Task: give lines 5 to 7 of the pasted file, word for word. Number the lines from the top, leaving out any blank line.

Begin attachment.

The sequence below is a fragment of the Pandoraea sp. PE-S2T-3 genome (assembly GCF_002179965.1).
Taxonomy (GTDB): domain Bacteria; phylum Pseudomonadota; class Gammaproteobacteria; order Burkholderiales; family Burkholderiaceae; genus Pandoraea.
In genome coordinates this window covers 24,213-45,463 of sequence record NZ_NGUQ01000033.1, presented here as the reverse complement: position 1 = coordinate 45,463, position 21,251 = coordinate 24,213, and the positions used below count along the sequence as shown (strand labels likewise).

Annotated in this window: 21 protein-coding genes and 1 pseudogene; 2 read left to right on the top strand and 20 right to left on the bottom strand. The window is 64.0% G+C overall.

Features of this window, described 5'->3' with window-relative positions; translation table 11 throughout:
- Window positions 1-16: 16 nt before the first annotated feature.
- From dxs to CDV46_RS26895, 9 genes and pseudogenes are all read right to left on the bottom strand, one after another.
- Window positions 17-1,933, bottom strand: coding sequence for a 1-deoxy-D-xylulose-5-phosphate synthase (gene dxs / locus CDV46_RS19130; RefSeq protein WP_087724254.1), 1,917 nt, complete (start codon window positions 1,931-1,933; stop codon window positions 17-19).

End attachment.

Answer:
Features of this window, described 5'->3' with window-relative positions; translation table 11 throughout:
- Window positions 1-16: 16 nt before the first annotated feature.
- From dxs to CDV46_RS26895, 9 genes and pseudogenes are all read right to left on the bottom strand, one after another.